MEXICO CITY (AP) — Independent investigators leaving Mexico after eight years searching for answers to the 2014 disappearance of 43 students from a teachers’ college say they experienced a “double reality” unlike anything they ever encountered in other international missions.
“It’s like you’re in a movie, things are happening and you say, ‘This isn’t real,’” said Spanish physician Carlos Beristain. He said they had to figure out together what was true and what wasn’t to make quick decisions and avoid being fooled.
“It was a constant exercise, very tiring, very stressful,” he said, adding that often the most documented purported details in the case ended up being false.
Beristain and former Colombian prosecutor Ángela Buitrago, who were interviewed by The Associated Press just before they left Mexico on Monday, were two members of the team sent by the Inter-American Commission on Human Rights in 2015 to help clear up the so-called Ayotzinapa case. On Sept. 26, 2014, the 43 students in the southern state of Guerrero were taken off buses in the town of Iguala by authorities and handed over to a local drug gang.
Last year, a government truth commission concluded it was a “state crime,” noting the involvement of local, state and federal authorities in the students’ disappearance and subsequent cover-up in collusion with organized crime.
Beristain and Buitrago were the last remaining members of the original five-person team. While the administration of President Andrés Manuel López Obrador said it was willing to extend their mandate, Beristain and Buitrago decided that with the military still putting obstacles in their way, there was little reason to continue.
They said they were grateful for the students’ rural families who gave their work purpose and who from the first moment asked only two things: for the team not to lie to them and to not sell out. The investigators only understood the second request much later when they became conscious of the corrupting power of Mexican institutions.
The group, which originally included former Guatemala Attorney General Claudia Paz y Paz, Chilean lawyer Francisco Cox and Colombian lawyer Alejandro Valencia, served two periods in Mexico. The first was 14 months during the presidency of Enrique Peña Nieto, which did not renew their mandate after the group showed that his administration’s account of what happened to the students was fabricated.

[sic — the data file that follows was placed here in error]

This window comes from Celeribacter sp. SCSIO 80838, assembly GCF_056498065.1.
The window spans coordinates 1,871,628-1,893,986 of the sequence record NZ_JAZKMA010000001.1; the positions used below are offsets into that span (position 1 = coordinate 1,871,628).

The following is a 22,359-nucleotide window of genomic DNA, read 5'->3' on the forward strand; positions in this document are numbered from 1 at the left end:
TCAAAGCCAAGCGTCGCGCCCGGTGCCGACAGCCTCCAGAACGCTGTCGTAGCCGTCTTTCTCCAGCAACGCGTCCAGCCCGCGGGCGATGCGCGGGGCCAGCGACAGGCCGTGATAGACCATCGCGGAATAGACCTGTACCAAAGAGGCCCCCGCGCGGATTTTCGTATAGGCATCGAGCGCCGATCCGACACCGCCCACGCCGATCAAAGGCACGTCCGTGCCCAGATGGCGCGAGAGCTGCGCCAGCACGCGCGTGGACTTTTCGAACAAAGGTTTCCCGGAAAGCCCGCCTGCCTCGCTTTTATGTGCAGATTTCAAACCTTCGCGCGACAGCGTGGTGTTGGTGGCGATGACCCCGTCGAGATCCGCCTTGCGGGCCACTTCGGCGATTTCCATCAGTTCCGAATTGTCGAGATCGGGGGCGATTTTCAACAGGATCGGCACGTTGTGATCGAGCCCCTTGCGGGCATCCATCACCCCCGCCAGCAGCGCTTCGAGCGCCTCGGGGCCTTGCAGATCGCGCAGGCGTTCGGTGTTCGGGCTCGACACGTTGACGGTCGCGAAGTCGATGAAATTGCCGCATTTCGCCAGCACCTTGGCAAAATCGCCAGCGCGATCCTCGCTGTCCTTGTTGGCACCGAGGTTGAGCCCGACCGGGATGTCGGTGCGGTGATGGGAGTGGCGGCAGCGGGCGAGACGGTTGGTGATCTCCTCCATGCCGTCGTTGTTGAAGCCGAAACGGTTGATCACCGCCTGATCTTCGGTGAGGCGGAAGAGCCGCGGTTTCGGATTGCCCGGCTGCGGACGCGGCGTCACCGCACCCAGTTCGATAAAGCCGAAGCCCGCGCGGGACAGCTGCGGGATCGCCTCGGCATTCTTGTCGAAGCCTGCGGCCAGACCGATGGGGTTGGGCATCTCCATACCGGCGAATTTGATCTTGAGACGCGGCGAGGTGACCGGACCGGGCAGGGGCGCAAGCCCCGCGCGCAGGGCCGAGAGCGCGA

The second period came during the current administration of López Obrador, which arrived with high expectations because of his promise to find out what really happened regardless of where the investigation led.
The prosecutors did make progress — a dozen soldiers and a former attorney general were arrested — but the army and navy continued to hide information, the investigators said.
Buitrago recalled spending months in a basement reading the 85 volumes — each more than 1,000 pages — of the government’s investigation with other team members. She said that every time they pointed to something that didn’t quite line up, something new would appear to clarify it.
For example, they questioned how few kilograms of wood could be used to keep a huge bonfire going that the government said was used by gangsters to incinerate the students’ bodies in the rain. Within a week, a new suspect had been arrested who, coincidentally, confessed to having used more wood as well as tires and gasoline, Buitrago said.
“It got to the point that they (colleagues) asked me to not say what was missing anymore,” she said.
The investigators were also constantly amazed how the suspects always seemed to “voluntarily” confess to Mexican authorities of having participated in the massacre in almost the same way despite having been picked up on charges of drug or weapons possession. Or how one suspect who later confessed to participating had gone to the federal prosecutor’s office for some other errand where he was promptly arrested.
“This never happens in a criminal life,” Buitrago said.
She described that early period as like a charade, where on one hand the authorities tried to impress and please the investigators, while behind the scenes officials did everything possible to keep up their fabricated version of events.
There were authorities who helped them, despite the fear of repercussions, but others tried to intimidate them, Buitrago said.
The more they dismantled the original official version — described by the government as the “historic truth” — the more the investigators felt harassed.
“I started not being able to sleep,” Beristain said. “It was evident that there was a strategy to mislead us that wasn’t very explicit, so you couldn’t complain about it, but it was evident.”
The current administration reanimated the effort by inviting the team back and creating a truth commission. There were some key arrests, but at times the investigators felt rushed and lacked the necessary supporting evidence. The military continued blocking access to some information despite López Obrador publicly ordering it to cooperate, they said.
They did eventually obtain evidence of interrogations using torture inside navy facilities. Buitrago said one of the worst aspects of the investigation for her was watching hours of torture employing electricity, water, plastic bags and threats of hauling in suspects’ wives to be raped.
“I spent a week and a half in which I felt suffocated,” she said.
The students’ families and the way they maintained their dignity were the constant throughout, the investigators said. They became very close and at the end joked that they would take the investigators’ passports so they couldn’t leave.
The families will continue their search for answers. Asked if there are people who really know everything that happened, Buitrago and Beristain replied in unison: “Yes, a lot.”